Hello and welcome to my blog, Author Interviews. My name is Fiona Mcvie.
Let’s get you introduced to everyone, shall we? Tell us your name. What is your age?
Neil: Neil Randall, 43.
Fiona: Where are you from?
Neil: I’m from the north Norfolk coast.
Fiona: A little about your self (ie, your education, family life, etc.).
Neil: I read law at university but quickly realised that wasn’t for me. And decided that I wanted to write the kinds of books I’d always loved reading
Fiona: Tell us your latest news.
Neil: It’s been very quiet at the moment. I’ve been working on a few different projects, two new novels and a lot of shorter fiction, which has been really pleasing because not only have I been particularly excited with the quality of the stories, it’s been a long time since I’ve written any short stories. I thought I didn’t have any left in me!
Fiona: When and why did you begin writing?
Neil: I was always into writing stuff when I was younger, but I went to the kind of school where if you displayed any aptitude, talent or interest in anything it was roundly and summarily crushed underfoot. Pure discouragement. And it wasn’t really until my late teens, early twenties that I started to read really widely, which inspired me to maybe, perhaps try writing something myself.
Fiona: When did you first consider yourself a writer?
Neil: I don’t. Even though I get up everyday and write for a few hours, even though I’ve got a hell of a lot of material together (some of which I’m really proud of) since I first put pen to paper, I still feel a million miles away from considering myself a writer. Even though I’ve had some modest small press success, been shortlisted for a few awards, I don’t consider myself to be a published author, even. I don’t mean that in a weird, abstruse, silly way. I just think it’s a constant, ongoing, evolving thing, not a job title or bag or category. I just want to keep doing what I’m doing and see what happens.
Fiona: What inspired you to write your first book?
Neil: Like most writers, I had quite a few abortive efforts before I wrote what would probably be called my first book, officially. But personally, I would say The Butterfly and the Wheel (an historical epic set around the Russian Revolution) was my first book. It took me three years to write (the first draft was 250,000 words long). It was inspired by a trip I took to Russia when I was about 19 or 20, a trip which sparked a lifelong interest in Russian literature, history. When the book was finally published by a small boutique press (who have since gone out of business, unfortunatley) I had to make huge cuts to the text (due to printing costs they could only publish books of 130,000 words). My ambition is to go back to it one day, put it all back together (with the 200 pages I had to cut in the end) and publish it properly!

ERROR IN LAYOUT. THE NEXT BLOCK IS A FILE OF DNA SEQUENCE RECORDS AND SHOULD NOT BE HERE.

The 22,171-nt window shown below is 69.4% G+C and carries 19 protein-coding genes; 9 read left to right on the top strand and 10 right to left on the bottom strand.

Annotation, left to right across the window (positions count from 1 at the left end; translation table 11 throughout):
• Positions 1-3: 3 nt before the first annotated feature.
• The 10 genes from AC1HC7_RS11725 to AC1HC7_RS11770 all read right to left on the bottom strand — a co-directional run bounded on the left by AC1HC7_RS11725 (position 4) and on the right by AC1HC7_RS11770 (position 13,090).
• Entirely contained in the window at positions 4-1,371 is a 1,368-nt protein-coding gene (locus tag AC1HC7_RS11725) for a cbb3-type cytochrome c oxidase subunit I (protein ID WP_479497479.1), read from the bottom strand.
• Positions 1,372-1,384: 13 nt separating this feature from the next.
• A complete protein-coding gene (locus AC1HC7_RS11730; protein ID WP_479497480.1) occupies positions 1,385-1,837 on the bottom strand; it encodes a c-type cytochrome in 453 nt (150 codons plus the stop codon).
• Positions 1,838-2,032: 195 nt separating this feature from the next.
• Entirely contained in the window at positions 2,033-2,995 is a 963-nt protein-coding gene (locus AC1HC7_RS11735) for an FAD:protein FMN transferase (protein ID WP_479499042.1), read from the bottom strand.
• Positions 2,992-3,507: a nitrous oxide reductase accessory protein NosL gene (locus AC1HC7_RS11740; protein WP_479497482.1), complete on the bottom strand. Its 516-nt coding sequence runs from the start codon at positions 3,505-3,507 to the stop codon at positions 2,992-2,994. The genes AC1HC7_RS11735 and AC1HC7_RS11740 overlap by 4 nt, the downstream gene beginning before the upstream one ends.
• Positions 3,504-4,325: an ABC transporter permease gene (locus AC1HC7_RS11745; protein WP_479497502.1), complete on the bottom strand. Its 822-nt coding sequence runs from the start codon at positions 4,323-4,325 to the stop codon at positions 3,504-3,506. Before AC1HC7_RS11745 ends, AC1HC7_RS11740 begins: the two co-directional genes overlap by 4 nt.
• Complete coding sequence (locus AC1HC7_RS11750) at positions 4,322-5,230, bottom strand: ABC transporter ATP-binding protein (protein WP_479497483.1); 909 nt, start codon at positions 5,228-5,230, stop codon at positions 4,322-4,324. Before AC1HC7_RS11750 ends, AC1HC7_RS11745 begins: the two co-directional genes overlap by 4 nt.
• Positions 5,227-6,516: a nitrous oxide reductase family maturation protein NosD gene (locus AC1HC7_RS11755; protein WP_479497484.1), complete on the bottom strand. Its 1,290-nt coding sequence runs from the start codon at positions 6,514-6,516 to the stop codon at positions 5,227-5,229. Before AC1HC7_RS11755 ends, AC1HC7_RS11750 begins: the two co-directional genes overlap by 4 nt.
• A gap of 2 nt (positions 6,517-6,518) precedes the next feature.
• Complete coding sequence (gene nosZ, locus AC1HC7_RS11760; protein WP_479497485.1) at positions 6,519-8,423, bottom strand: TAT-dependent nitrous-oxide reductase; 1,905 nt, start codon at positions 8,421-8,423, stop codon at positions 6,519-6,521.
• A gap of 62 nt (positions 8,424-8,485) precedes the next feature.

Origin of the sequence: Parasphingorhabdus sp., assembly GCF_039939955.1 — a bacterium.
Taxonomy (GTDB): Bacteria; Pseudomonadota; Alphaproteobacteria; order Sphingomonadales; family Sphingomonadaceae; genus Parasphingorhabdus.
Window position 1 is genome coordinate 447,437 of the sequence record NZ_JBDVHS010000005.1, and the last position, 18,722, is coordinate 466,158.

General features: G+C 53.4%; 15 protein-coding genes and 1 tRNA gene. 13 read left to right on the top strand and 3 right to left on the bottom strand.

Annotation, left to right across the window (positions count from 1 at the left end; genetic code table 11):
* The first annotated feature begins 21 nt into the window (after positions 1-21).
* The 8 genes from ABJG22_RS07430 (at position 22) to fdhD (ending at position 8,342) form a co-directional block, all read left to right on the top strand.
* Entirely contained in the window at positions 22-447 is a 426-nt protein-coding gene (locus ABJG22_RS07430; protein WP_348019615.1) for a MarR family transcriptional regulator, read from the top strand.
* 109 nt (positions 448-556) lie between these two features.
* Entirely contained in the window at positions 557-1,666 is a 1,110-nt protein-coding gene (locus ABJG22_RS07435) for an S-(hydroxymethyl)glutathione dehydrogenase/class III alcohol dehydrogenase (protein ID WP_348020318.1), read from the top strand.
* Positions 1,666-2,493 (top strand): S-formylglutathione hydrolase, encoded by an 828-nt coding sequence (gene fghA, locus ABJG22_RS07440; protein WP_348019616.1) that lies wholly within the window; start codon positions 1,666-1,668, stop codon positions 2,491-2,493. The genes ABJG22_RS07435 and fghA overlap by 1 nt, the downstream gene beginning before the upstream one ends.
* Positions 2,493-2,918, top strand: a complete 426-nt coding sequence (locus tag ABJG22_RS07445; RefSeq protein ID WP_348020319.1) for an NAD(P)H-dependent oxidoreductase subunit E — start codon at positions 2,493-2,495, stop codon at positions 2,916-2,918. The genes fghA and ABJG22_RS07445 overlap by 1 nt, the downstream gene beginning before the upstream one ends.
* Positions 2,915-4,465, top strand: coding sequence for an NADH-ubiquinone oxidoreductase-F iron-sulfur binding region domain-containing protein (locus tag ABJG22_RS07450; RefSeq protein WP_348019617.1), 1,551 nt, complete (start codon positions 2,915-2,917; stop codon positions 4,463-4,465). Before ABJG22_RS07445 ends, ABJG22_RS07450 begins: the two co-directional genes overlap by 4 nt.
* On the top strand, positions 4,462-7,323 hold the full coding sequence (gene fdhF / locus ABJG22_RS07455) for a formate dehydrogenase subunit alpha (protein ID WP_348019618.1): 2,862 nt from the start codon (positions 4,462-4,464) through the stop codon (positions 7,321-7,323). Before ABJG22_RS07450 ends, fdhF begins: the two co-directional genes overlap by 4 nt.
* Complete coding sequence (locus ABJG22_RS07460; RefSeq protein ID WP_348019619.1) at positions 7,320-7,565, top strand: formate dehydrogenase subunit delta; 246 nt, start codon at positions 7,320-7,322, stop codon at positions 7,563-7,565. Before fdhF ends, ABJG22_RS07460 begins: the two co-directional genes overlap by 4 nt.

Fiona: How did you come up with the title?
Neil: Trial and error. For a long time it was called The Communization of Delusion. Then The Fraud. Not quite sure how I came up with The Butterfly and the Wheel. Maybe that famous Times headline when Mick Jagger and Keith Richards were facing long jail terms for possession of marijuana in the 60’s – who’d break a butterfly on a wheel. But, funnily enough, there’s a film called The Butterfly and the Wheel (or something very close) and Gerard Butler, the star, his character is called Neil Randall (same spelling). Very random!
Fiona: Do you have a specific writing style? Is there anything about your style or genre that you find particularly challenging?
I write contemporary fiction now. Not sure how to classify style or genre. Literary, maybe, but I now try and tell every story I write as plainly and simply as I can. I revise like a bastard and hopefully that kind of distillation process makes me very readable.
Fiona: How much of the book is realistic and are experiences based on someone you know, or events in your own life?
Neil: In general terms, I draw on my own experiences a hell of a lot. In Klingsor’s First Summer (the first short story I ever had published), I documented a summer when I had a brutal job as part of a gang of agricultural workers picking potatoes. I was only about 16 at the time, and it really was a boy trying to do man’s work. And this horrible bloke, a real nasty piece of work, bully, picked on me relentlessly. Or in another short story Hands, another summer job waiting on tables this time. One lunchtime, I walked over to serve a family of four and the mother had severely deformed hands, and I couldn’t stop from looking a bit taken aback, and the family (rightly) took offence. And it started off the chain of surreal events. Anyway, what I think I’m trying to say is that in everything I write I always draw from my own experiences, be it strange jobs, people, events et cetera.